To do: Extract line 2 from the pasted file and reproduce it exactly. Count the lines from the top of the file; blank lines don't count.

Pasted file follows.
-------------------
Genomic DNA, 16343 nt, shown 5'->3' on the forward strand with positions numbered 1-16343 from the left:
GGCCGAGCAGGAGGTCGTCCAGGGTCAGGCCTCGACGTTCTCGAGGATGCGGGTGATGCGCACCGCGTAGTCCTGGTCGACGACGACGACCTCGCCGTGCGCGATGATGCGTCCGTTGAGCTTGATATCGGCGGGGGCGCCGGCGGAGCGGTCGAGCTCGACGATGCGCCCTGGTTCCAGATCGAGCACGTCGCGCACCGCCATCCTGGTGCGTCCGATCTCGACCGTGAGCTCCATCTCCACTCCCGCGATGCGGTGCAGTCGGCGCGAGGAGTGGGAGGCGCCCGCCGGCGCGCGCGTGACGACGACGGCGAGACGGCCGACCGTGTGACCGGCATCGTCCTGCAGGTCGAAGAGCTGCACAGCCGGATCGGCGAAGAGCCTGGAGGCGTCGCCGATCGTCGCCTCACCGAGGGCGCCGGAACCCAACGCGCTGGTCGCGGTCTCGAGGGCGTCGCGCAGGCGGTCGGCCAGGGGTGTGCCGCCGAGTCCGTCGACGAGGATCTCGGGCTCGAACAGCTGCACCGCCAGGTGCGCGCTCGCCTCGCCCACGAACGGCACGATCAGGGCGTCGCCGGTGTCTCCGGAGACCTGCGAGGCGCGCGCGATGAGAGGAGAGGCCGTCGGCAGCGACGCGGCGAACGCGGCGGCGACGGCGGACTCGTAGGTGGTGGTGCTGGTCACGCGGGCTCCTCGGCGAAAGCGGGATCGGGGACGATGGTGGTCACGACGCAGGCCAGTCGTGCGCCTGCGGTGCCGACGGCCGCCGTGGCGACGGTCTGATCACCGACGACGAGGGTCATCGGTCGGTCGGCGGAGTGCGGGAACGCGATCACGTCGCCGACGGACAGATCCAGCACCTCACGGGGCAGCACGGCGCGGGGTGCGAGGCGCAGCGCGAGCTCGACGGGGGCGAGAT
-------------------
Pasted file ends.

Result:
GGCCGAGCAGGAGGTCGTCCAGGGTCAGGCCTCGACGTTCTCGAGGATGCGGGTGATGCGCACCGCGTAGTCCTGGTCGACGACGACGACCTCGCCGTGCGCGATGATGCGTCCGTTGAGCTTGATATCGGCGGGGGCGCCGGCGGAGCGGTCGAGCTCGACGATGCGCCCTGGTTCCAGATCGAGCACGTCGCGCACCGCCATCCTGGTGCGTCCGATCTCGACCGTGAGCTCCATCTCCACTCCCGCGATGCGGTGCAGTCGGCGCGAGGAGTGGGAGGCGCCCGCCGGCGCGCGCGTGACGACGACGGCGAGACGGCCGACCGTGTGACCGGCATCGTCCTGCAGGTCGAAGAGCTGCACAGCCGGATCGGCGAAGAGCCTGGAGGCGTCGCCGATCGTCGCCTCACCGAGGGCGCCGGAACCCAACGCGCTGGTCGCGGTCTCGAGGGCGTCGCGCAGGCGGTCGGCCAGGGGTGTGCCGCCGAGTCCGTCGACGAGGATCTCGGGCTCGAACAGCTGCACCGCCAGGTGCGCGCTCGCCTCGCCCACGAACGGCACGATCAGGGCGTCGCCGGTGTCTCCGGAGACCTGCGAGGCGCGCGCGATGAGAGGAGAGGCCGTCGGCAGCGACGCGGCGAACGCGGCGGCGACGGCGGACTCGTAGGTGGTGGTGCTGGTCACGCGGGCTCCTCGGCGAAAGCGGGATCGGGGACGATGGTGGTCACGACGCAGGCCAGTCGTGCGCCTGCGGTGCCGACGGCCGCCGTGGCGACGGTCTGATCACCGACGACGAGGGTCATCGGTCGGTCGGCGGAGTGCGGGAACGCGATCACGTCGCCGACGGACAGATCCAGCACCTCACGGGGCAGCACGGCGCGGGGTGCGAGGCGCAGCGCGAGCTCGACGGGGGCGAGAT